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Pneumonia kills more than 1.3-million children a year. But with this vaccine two out of every three children under five are immunised against pneumonia. (Eduardo Munoz, Reuters)

When it comes to vaccines, there really is safety in numbers. Here's why

Keith Klugman
Turns out it takes a village to raise a child but also to protect them.

COMMENT

The famous African proverb,“It takes a village to raise a child”, is absolutely true. There is nowhere that this sense of community— of common responsibility —is stronger than in Africa.

As Africans, we draw our strength from each other.

The story of human progress is one of collectives. Realising our greatest achievements, overcoming our most challenging obstacles and telling humanity’s shared story has always relied on one common denominator: collaboration. We are at our strongest when our neighbours can rely on us just as we rely on them.

Yet, despite the collective power of our communities, some challenges are still incredibly daunting. When faced with a widespread public health issue such as pneumonia, for instance, it is easy to feel overwhelmed.

The statistics speak for themselves: according to Unicef, pneumonia is responsible for  17% of deaths in children under the age of five in sub Saharan Africa — making it the leading cause of childhood mortality.

Globally, the illness kills about 1.3-million young children each year, according to 2011 estimates published in The Lancet medical journal. It sometimes feels like one person cannot make a difference when faced with such an enormous problem. 

But there is strength in numbers. 

Especially with vaccines.

When a significant number of people in a population are vaccinated, they help to protect the unvaccinated people around them from diseases such as pneumonia. This is called  “herd protection” and it works by breaking the cycle by which pneumonia is passed from one person to another.

Because, when most of a community is vaccinated, even the odd case of pneumonia is unlikely to spread to more people. In this way, the community itself becomes a tool to fight infectious disease and especially protects those among us who are the most vulnerable to getting sick, such as newborn babies, the elderly, or those with health conditions.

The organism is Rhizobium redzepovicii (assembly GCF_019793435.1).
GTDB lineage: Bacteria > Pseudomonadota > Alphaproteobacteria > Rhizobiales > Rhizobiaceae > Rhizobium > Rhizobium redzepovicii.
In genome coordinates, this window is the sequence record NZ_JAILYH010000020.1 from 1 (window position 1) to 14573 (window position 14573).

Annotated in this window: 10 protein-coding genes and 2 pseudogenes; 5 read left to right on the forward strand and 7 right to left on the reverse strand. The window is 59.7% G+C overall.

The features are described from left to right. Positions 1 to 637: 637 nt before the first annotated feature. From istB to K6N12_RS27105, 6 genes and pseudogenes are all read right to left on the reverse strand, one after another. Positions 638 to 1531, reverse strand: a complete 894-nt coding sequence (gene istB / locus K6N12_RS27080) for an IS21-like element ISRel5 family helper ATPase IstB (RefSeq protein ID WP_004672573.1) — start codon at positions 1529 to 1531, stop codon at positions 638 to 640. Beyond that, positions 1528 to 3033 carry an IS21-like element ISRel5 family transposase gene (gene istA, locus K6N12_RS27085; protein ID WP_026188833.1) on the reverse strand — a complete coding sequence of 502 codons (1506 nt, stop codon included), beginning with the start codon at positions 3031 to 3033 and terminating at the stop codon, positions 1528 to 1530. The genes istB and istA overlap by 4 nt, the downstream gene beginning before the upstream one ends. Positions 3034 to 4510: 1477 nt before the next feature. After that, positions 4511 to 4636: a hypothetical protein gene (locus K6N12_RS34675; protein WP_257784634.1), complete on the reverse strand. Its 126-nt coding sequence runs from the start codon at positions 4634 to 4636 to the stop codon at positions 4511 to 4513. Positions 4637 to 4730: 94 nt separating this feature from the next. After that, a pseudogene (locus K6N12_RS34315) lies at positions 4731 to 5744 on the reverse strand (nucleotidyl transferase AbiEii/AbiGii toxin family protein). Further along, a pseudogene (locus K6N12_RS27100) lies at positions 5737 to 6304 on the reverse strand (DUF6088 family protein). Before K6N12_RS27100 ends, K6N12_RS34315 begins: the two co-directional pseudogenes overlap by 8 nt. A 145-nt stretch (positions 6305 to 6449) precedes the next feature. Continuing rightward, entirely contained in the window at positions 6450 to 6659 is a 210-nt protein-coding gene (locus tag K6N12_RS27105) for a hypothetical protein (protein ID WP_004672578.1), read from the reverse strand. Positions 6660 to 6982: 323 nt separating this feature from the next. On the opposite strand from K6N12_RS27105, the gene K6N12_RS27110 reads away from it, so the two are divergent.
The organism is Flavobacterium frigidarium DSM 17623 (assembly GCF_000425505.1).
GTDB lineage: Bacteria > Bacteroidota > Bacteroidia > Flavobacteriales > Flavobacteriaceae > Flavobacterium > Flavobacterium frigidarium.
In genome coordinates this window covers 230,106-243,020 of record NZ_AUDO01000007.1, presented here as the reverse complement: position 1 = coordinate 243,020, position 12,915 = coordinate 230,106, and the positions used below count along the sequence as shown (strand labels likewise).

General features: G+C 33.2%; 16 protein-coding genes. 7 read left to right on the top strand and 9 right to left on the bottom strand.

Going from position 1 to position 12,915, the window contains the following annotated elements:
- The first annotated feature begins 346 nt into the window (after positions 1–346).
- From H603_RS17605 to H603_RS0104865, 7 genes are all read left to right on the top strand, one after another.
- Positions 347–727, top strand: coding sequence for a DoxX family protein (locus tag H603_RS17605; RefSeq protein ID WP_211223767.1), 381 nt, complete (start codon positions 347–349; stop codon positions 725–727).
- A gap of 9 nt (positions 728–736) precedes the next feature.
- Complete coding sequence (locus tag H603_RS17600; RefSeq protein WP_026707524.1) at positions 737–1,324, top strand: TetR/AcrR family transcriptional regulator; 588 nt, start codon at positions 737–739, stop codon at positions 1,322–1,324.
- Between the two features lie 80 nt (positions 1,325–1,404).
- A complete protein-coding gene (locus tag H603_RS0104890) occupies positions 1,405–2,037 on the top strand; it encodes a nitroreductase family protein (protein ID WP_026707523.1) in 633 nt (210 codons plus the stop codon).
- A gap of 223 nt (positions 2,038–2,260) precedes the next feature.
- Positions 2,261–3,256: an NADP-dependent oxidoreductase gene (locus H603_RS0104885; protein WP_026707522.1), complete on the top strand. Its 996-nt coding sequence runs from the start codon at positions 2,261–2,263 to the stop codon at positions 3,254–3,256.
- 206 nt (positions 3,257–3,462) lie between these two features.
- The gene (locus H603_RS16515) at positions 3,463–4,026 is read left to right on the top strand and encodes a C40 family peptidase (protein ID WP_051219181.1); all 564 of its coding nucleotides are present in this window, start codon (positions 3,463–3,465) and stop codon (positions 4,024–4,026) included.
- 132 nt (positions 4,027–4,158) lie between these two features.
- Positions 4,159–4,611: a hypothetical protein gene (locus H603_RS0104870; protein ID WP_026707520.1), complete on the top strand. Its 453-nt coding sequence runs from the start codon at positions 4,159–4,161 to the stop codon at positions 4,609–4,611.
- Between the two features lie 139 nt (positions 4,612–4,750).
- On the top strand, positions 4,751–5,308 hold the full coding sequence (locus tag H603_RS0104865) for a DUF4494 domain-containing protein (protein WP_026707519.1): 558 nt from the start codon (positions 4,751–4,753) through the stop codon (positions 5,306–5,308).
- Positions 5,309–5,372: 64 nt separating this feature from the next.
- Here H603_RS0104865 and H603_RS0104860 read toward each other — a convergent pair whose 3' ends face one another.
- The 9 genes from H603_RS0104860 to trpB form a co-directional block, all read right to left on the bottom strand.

Watch: You and herd protection. Our Laura Lopez Gonzalez explains

Herd protection is no substitute for getting vaccinated, and the key to unlocking the power of herd protection against pneumonia is the  pneumococcal conjugate vaccine (PCV).

In 2009, South Africa — alongside Gambia and Rwanda — became the first African nation to introduce the PCV. Fast-forward to today and data from the public-private partnership for vaccines Gavi show that  35 countries across Africa are ensuring that vulnerable populations are protected against pneumonia by the PCV, which is fantastic progress.

By the end of 2017, PCV had been introduced in 140 countries but global coverage was estimated at just 44%, World Health Organisation (WHO) and Unicef data from 2018 show.

Those numbers are good, but we can achieve better coverage if we work together. WHO estimates from 2017 show that more than two-thirds of South Africans have been vaccinated against pneumonia in the 10 years since the PCV was introduced.

Although this is cause for celebration in some respects, more than 30% of the country remains unprotected against the disease. Here is a statistic that should inspire hope.

According to a 2017 study in the International Journal of Infectious Diseases, we can achieve herd protection in South Africa if just two out of every three children under five are immunised against pneumonia.

This is an ambitious but achievable vaccine coverage rate and would help tens of thousands of South African children every year to grow up healthy and strong, fulfilling their potential.

Of course, to create continent-wide protection, we must aim for each and every child to receive the PCV. When we each do our part, not just for ourselves but for our neighbour, our village, our country and our continent, we can defeat pneumonia. Closing the immunisation gap is the final piece of the puzzle.

Because it takes a village not only to raise a child but also to protect them.

Keith Klugman is the director for pneumonia at the Bill & Melinda Gates Foundation. You can follow him on Twitter @findingpneumo. [Full disclosure: The Bill & Melinda Gates Foundation funds the Bhekisisa Centre for Health Journalism]

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